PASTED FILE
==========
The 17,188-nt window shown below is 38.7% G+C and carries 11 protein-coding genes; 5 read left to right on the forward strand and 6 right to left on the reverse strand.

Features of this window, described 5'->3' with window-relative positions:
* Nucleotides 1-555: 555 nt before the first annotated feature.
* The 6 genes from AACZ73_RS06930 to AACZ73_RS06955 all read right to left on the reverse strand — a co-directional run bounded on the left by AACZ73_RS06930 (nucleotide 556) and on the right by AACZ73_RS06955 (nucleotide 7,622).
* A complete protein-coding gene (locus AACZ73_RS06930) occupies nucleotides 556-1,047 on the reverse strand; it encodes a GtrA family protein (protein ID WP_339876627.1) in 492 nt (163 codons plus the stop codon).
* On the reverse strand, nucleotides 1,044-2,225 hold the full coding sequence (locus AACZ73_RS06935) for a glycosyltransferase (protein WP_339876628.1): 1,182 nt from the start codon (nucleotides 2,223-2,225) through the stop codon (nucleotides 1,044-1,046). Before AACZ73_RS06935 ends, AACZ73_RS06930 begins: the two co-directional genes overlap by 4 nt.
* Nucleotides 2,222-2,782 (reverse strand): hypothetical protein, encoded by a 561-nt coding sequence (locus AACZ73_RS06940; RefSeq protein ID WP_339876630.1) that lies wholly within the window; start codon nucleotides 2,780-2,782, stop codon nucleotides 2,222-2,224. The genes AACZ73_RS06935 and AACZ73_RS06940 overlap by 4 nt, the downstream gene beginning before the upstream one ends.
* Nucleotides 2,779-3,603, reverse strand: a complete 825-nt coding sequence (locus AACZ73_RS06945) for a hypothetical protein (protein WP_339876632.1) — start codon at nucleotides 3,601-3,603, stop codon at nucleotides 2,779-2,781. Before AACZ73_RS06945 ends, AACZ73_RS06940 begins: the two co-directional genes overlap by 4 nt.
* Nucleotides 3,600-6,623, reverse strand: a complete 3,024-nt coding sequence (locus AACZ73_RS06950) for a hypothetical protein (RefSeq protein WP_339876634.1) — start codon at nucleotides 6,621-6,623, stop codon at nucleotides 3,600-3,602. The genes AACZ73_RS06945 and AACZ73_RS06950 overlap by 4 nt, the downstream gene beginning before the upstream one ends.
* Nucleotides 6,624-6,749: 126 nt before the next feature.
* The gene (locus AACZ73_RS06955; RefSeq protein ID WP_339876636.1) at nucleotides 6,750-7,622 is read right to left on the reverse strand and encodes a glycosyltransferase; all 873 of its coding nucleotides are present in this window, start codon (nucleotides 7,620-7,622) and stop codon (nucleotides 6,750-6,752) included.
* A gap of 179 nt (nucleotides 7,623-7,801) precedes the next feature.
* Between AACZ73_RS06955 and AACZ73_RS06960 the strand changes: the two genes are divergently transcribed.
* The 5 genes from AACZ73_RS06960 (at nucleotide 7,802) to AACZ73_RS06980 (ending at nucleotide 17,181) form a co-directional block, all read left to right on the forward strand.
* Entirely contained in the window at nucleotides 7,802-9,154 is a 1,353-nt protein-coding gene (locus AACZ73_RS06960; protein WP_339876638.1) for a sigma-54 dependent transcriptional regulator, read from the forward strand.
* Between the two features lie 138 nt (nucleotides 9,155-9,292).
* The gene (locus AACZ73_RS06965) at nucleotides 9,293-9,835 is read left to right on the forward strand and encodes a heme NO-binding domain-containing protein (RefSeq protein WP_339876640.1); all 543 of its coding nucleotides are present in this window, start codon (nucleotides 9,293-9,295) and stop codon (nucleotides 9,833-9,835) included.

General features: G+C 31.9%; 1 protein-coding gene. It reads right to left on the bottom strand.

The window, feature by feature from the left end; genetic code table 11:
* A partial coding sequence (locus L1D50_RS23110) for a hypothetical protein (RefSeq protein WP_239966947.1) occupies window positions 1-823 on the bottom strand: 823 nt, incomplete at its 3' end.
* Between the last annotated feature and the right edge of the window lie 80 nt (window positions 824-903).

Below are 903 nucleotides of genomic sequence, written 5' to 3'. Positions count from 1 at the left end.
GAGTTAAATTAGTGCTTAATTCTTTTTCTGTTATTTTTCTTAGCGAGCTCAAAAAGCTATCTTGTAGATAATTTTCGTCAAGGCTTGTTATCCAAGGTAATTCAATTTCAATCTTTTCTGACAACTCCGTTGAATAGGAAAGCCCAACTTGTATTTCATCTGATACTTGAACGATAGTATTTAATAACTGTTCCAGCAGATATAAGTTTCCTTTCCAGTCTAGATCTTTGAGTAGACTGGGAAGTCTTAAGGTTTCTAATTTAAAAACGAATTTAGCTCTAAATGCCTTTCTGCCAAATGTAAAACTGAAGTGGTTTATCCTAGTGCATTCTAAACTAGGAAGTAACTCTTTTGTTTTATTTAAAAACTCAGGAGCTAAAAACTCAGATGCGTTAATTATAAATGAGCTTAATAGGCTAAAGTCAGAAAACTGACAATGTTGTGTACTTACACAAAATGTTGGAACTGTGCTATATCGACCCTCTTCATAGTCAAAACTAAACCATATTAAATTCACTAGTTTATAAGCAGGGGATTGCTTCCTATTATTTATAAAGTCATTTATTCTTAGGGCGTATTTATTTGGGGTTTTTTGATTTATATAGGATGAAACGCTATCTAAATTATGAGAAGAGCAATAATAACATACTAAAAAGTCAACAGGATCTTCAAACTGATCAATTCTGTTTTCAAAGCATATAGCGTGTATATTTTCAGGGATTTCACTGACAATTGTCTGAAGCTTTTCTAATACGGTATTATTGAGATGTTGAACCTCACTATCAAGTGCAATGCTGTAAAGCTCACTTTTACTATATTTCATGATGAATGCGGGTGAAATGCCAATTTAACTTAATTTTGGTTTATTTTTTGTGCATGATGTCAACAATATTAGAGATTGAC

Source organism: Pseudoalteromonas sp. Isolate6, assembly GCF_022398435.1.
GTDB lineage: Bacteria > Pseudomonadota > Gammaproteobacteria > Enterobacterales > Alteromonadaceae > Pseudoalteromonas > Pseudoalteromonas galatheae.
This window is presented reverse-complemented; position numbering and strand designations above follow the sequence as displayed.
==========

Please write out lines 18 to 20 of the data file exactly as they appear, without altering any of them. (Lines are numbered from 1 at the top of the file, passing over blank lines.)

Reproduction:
General features: G+C 31.9%; 1 protein-coding gene. It reads right to left on the bottom strand.

The window, feature by feature from the left end; genetic code table 11:
* A partial coding sequence (locus L1D50_RS23110) for a hypothetical protein (RefSeq protein WP_239966947.1) occupies window positions 1-823 on the bottom strand: 823 nt, incomplete at its 3' end.